The whole point, from Oldsmobile’s marketing perspective, was to offer buyers a stately and handsome car that wasn’t as gaudy as its Cadillac cousin. Also, one that was almost as opulent on the inside.
In addition to pillowed and tufted bench-style seats (with grab handles and storage pouches for rear seat occupants, frameless door glass (power activated, naturally), cruise control, pulse wipers, Tempmatic air conditioning and electric rear defrost, the 98 was one of the first GM cars (and first cars, period) to offer air bags as optional equipment (in 1974 and continuing through 1976). Oldsmobile marketed these as Air Cushion Restraints – and was asking $700 for them, a big ticket item on a car that carried a base price (in ’74) of $5,303.
Not surprisingly, few cars were so equipped – and with 4,500 lbs. of mass in your corner, the air bags were hardly necessary. But they were on the menu, nonetheless.
In addition, buyers could upgrade their 98 to Regency status (beginning with the ’72s), a new top-of-the-line trim package which was launched to commemorate the 75th anniversary of Oldsmobile. The package was coordinated with high-end jeweler Tiffany & Co. of New York. Each 98 Regency featured a quartz crystal Tiffany clock in the dashboard, Tiffany Gold Paint, “pillow effect” crushed velour seats – and was also registered at Tiffany’s. Even the keys were special. Lost keys could be dropped in any mailbox and would be automatically returned to the owner.
For ’75, Olds added a theft-deterrent system to the options list that flashed the headlights and sounded the horn if a break-in attempt was detected. Backlighting for the drivers side door keyhole was incorporated, too – and in keeping with the times, an engine vacuum-based fuel economy gauge was added to the instrument cluster in order that owners could see at a glance how rapidly they were helping to deplete the world’s supply of crude oil.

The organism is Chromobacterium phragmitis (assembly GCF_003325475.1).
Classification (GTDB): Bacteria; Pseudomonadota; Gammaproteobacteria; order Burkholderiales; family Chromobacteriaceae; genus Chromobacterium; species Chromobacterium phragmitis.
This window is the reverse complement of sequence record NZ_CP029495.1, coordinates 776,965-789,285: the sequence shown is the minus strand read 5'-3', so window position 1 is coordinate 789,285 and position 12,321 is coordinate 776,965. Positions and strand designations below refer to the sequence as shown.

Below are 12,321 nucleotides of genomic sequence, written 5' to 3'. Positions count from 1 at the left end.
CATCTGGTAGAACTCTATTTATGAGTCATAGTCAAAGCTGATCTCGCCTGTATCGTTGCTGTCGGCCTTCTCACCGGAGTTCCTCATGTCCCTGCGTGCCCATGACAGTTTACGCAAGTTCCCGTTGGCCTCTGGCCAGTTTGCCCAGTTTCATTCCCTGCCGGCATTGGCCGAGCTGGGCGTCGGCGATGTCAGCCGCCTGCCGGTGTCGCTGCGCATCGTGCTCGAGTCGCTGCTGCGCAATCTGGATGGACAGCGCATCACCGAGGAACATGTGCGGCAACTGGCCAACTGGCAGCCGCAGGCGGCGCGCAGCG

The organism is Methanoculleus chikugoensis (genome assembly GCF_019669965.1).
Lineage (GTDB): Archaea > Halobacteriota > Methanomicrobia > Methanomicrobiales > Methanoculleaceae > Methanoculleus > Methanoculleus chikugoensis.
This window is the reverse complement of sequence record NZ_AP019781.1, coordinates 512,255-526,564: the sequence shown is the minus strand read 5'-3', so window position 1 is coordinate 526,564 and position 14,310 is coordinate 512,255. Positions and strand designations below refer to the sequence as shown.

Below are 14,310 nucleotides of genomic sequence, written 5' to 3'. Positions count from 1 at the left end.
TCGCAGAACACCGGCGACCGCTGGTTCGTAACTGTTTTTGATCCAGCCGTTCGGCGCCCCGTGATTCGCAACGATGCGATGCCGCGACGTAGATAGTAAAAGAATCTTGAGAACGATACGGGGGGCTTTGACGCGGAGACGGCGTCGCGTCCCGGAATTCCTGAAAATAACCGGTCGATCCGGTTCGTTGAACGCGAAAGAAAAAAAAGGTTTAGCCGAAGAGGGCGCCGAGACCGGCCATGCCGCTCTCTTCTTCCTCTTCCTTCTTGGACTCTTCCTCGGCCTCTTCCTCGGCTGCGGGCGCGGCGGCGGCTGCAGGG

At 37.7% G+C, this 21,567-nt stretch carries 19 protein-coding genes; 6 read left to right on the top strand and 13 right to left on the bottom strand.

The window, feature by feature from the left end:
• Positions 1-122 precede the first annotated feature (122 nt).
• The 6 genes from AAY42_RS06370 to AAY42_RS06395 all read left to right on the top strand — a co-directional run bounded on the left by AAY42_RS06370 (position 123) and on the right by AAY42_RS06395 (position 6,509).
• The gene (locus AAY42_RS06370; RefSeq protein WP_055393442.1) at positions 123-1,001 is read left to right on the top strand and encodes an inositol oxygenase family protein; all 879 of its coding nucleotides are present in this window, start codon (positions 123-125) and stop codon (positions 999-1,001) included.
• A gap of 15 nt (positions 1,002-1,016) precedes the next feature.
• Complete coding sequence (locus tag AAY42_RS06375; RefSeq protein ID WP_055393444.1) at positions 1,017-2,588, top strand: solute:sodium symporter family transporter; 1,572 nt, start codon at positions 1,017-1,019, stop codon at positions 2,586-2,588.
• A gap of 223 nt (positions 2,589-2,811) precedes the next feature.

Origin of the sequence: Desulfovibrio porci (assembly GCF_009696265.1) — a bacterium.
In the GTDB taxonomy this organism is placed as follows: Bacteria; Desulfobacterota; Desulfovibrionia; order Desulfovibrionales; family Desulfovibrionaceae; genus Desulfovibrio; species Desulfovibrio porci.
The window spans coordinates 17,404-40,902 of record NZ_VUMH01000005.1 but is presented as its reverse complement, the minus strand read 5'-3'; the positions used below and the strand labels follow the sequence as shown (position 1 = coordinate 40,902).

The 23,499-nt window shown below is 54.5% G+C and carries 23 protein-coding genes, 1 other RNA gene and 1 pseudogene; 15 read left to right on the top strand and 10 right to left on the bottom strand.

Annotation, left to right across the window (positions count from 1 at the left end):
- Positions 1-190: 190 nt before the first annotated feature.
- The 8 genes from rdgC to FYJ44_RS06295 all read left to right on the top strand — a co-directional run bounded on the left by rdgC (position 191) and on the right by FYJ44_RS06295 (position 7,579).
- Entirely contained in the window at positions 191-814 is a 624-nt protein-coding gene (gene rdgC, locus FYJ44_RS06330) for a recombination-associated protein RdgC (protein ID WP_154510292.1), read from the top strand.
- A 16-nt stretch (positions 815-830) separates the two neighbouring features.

In 1977, Oldsmobile trimmed the fat considerably with the introduction of a new 98 that was almost a foot shorter overall (221.4 inches) and which had lost eight inches of wheelbase (down to 119 inches) and about 700 pounds. Also gone was the Rocket 455 – replaced by the small block 403 (which was basically a large-bore version of the Oldsmobile 350 V-8). It was still a substantial beast, even so – and retained most of the essentials that made earlier 98s such enjoyable boozy cruisers. The 403 churned out ample ow-end grunt, the “Prima” velour was still pillowy, wire wheels still flew off if you tried to take a corner too fast – and the trunk was more than large enough to handle a few bodies rolled up in carpet, if you happened to be “connected.”
Oldsmobile would continue to tweak the basic ’77 design all the way through the 1984 model year before the changeover to the new front-wheel-drive layout. Olds probably should have done the decent thing and retired the 98 nameplate but chose instead to continue using it on meager pretenders (including a hideous bathtub-styled thing that arose in ’91) that eventually helped put Oldsmobile into the ground for good in 2002.
Oldsmobile 98 Things To Know:
* Convertible coupes had been offered previously but were dropped after the ’70 model run ended.
* Technically, only the ’72 Regencys are also 75th Anniversary models; about 2,650 of these were built, according to records.
* 1972 98s are the only 98s with parking lamps not located in the bumper.
* ’74-76 models equipped with the optional air bag system are extremely rare; at most a few hundred of these cars were built as most buyers did not feel the need for the extra expense of the new (and unproven) safety technology.
* ’70s-era Oldsmobile ads implied a custom built touch with the slogan, “Can we build one for you?”
Excerpted from “Road Hogs” (2011) by Eric Peters; see http://www.qbookshop.com/products/147301/9780760337646/Road-Hogs.html